The chart said NO! It was not possible to break 41 minutes at the Dewsbury 10km road race.
Based on my recent performances over 3,000m and 5,000m, the chart thought I was capable of running 41.15.
This would have been a three second PB, but it wasn’t what I was hoping for. Deep down, I’d wanted to break that 41 minute barrier.
I felt a bit disappointed. Perhaps the chart was wrong. Perhaps it had mixed up the numbers, added on a few seconds. But the chart doesn’t lie. It’s realistic. There’s a formula behind it.
‘Don’t worry,’ my friend Dave said. ‘You’ve not had the build up. Just enjoy it, see where you’re at.’
Dave talks sense. I’d not had the build up. I’d spent Christmas on the Prosecco, celebrating my engagement to Chris. Then there was the training group Christmas party, where I had a few too many drinks, danced the night away, had a few shots of Sambuca, fell and bruised my backside.
I headed to Dewsbury feeling more relaxed than normal. Yes, a sub 41 would be nice, but more than anything I wanted to use it as a test of my current fitness.
I stood next to Dave on the start line feeling a little bit excited that my road racing year was about to start. I’m always a bit slow off the mark, so I was relatively pleased with my first mile of 6.36, even though Sarah from Barnsley Harriers and Beth from Barnsley Athletic Club passed me.
The problem was that they started pulling away. I was struggling to get my legs moving. I couldn’t keep up. It was only a slight incline, but it felt like I was climbing a mountain. When your rivals (and friends) are disappearing up the hill into the distance, other than keep calm and carry on, there’s not much you can do.
So, I carried on running, but I got slower and slower. My second mile was 6.42, followed by a 6.49 third mile. I was feeling a bit despondent. By half way, I was way off PB pace. I just wasn’t in the shape to run a PB, never mind have hopes of a sub 41.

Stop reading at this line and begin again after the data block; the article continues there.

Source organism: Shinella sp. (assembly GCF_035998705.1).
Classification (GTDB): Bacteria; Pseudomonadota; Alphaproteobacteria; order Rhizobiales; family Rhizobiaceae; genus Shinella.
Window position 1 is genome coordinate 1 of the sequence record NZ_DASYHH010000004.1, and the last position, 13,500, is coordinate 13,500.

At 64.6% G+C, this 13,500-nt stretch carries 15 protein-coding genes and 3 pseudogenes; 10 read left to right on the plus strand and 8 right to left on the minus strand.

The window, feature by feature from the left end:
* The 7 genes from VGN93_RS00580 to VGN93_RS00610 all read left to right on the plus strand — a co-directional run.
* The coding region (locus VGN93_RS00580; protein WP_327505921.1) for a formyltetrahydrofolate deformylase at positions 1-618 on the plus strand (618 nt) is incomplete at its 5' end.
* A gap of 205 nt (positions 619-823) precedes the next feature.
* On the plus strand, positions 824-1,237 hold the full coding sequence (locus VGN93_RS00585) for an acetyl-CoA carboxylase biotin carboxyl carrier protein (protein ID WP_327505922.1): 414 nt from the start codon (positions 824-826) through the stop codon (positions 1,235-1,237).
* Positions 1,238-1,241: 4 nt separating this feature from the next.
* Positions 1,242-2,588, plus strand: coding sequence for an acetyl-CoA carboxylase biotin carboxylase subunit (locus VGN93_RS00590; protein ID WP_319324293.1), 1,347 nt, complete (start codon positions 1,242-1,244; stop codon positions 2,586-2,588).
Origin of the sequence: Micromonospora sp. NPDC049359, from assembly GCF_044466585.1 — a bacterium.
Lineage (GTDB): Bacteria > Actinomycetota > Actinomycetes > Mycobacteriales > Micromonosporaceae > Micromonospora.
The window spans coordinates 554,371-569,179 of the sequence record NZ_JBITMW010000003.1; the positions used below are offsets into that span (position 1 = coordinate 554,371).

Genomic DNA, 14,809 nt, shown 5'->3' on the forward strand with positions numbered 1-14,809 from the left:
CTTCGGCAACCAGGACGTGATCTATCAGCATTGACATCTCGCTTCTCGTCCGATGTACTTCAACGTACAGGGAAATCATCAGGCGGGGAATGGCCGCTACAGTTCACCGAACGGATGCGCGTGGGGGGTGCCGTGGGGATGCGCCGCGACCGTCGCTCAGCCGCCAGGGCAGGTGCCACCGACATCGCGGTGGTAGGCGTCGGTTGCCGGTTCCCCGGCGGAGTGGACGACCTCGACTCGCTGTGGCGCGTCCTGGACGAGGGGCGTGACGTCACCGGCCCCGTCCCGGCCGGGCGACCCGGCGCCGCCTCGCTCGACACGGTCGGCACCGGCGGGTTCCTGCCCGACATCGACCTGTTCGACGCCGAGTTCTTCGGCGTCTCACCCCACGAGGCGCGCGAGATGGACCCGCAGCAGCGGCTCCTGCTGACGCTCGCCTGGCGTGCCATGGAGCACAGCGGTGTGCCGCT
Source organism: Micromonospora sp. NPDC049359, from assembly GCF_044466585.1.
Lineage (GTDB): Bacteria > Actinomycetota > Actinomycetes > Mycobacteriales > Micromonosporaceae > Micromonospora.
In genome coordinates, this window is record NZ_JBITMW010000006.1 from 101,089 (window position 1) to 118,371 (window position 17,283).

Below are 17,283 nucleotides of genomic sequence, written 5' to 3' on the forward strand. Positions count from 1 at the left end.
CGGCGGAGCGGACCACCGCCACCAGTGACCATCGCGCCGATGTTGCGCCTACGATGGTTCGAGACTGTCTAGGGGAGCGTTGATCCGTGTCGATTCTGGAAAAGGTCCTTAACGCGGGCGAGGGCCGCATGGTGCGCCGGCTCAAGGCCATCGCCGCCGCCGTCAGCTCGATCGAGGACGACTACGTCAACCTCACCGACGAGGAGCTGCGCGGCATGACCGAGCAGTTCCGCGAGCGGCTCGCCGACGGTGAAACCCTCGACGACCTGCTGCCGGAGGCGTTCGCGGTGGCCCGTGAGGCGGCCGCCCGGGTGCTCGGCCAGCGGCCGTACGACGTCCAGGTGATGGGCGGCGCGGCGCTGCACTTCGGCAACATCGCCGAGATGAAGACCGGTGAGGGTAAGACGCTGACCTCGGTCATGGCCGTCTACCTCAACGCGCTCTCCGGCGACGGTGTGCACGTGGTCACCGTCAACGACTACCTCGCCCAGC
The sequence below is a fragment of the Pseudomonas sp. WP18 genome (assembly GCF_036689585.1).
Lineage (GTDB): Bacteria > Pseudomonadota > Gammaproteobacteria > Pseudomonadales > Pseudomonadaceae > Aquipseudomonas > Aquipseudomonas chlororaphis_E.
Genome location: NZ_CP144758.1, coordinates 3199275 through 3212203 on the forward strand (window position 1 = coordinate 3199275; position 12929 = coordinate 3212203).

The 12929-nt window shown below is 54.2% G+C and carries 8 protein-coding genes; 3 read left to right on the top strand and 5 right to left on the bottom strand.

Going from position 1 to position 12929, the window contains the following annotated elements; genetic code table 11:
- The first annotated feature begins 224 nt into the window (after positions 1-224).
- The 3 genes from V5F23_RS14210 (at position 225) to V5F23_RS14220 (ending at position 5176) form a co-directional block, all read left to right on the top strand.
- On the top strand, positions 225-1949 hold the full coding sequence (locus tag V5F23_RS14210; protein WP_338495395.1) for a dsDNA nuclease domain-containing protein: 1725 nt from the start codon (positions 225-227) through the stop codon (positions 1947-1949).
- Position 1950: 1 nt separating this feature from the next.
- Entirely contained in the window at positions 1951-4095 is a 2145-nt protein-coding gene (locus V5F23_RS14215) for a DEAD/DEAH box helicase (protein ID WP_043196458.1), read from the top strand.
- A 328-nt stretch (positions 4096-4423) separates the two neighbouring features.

The thing is, I really wanted a PB. I didn’t want to go home without one. I had two options. I could carry on struggling, feeling like it wasn’t possible, or I could give the last few miles everything I’d got. I got my head down and worked. I thought about my nan and granddad. If they’d still been alive, they would not have wanted me to go home feeling disappointed. I didn’t want to be disappointed.
I pushed on.
When I looked up, there was a glimmer of Harriers orange and AC blue. I could see Sarah and Beth, battling it out to be the first Barnsley female runner home. This gave me something to focus on. And then came the realisation. I was catching them. If I could catch them, perhaps I could pass them.
The last 800m was a battle. Beth and Sarah are brilliant runners, and just would not give up. We turned the corner. We could see the finish line. Out of 1,500 runners, three Barnsley ladies were racing to be first Barnsley runner home. It was exciting stuff. If I’d been watching, I’d have been on the edge of my seat. Unfortunately, I was running! Gasping, arms flailing, I sprinted for the line. Beth and I were shoulder to shoulder. Then right at the last minute. I found a little bit extra, and I crossed the line before her. I couldn’t stop, of course, and ran straight into the back of an unsuspecting chap who’d just crossed the line before me.
I looked at my watch. 40.31. Had I missed a mile out? I didn’t think so. The chart had got it wrong! I’d got my sub 41. I’d got a huge PB. I’d run 19.53 for a 5km en route. I’d had the race of my life.
I wasn’t alone. Sarah also had the race of her life, looking strong, fit and fast, knocking about ten minutes off her PB.
And the good thing was that we were both winners. I’d beaten Sarah across the line, but she’d beaten me on chip time by two seconds. We couldn’t have hoped for a better result.
I was excited. Sarah was excited. Here we are looking very excited.
It was a fantastic race, one that I will always remember.
Later that night, when the excitement had subsided, I consulted the chart. Would it be possible to run six seconds a mile quicker? Would it be possible to break 40 minutes for a 10km race? The chart said no, but maybe, just maybe, I can.